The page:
The Bearded Ones: Dwelling in a History of Radicalism, Authenticity, and Neoliberalism

Russell Cobb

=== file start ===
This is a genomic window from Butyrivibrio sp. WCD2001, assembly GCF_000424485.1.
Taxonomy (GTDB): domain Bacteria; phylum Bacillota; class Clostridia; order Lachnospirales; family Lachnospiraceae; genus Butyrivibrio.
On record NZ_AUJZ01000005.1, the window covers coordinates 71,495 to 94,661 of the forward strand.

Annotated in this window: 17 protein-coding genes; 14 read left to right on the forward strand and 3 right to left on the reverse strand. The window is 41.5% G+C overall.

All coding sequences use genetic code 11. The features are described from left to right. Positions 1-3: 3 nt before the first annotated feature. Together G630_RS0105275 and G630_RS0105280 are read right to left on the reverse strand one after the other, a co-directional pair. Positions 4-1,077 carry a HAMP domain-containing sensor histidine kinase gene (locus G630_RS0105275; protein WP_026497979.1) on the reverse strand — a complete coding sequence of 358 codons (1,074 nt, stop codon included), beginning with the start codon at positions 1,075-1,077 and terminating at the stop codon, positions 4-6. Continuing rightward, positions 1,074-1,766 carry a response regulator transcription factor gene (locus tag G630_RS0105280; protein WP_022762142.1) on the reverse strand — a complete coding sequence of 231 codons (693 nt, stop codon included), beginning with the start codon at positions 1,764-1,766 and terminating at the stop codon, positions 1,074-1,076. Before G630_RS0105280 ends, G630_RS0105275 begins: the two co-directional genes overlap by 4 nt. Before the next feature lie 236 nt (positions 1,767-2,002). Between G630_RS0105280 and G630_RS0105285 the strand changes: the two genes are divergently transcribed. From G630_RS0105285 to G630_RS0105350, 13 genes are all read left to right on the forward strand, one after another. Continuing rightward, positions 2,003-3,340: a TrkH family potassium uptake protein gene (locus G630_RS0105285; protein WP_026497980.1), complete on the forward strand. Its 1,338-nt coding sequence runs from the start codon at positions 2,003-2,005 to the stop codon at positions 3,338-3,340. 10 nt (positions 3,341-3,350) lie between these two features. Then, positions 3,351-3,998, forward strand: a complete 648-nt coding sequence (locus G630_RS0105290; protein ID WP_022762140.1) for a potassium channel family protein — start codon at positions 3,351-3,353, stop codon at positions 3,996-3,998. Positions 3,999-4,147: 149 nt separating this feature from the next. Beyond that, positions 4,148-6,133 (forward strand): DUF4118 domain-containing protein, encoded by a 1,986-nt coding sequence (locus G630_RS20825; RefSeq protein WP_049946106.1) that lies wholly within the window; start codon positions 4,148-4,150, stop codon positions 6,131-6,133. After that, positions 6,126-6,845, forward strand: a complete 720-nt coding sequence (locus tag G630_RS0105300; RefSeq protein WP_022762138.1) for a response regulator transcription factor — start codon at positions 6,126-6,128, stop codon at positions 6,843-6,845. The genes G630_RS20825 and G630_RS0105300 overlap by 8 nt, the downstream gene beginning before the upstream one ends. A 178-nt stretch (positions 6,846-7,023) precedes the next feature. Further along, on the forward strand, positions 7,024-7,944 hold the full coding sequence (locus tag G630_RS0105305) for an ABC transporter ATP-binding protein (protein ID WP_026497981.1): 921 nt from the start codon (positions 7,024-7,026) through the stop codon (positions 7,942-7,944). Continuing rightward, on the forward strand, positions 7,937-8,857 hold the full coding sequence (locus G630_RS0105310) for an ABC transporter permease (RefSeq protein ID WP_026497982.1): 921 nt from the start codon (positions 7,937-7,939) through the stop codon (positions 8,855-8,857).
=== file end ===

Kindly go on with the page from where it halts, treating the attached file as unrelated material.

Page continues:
Beards are a sort of dwelling. Much like Heidegger's linguistic play with related etymologies of building and dwelling, beards are in a constant state of becoming, forever changing length, shape, and color. To the person—usually, but not always, a man—who grows a beard, the end product is always projected out into the future, like Heidegger’s concept of being. The beard is trimmed and groomed constantly; it is cultivated in a way that feels authentic to its wearer. But the same ontological problems that Heidegger applies to dwelling in a home also apply to beards. Long facial hair symbolizes wisdom in many cultures, but anyone who has grown a beard can attest to the existential dilemma of long facial hair. I didn’t recognize you with the beard, someone will say. Beards can serve as symbols of erudition, yes, but they are also masks for our social selves. The beard is, after all, is a curious appendage, as it is an extension of the self, but not the self per se. Herman Melville called beards “suburbs of the chin.” If, like Heidegger, we are to see being as not a fixed entity divorced from other beings, but a being-in-the-world, a set of relations among other beings, then beards are not simply static accessories or styles, but an example of the slippery nature of being itself.

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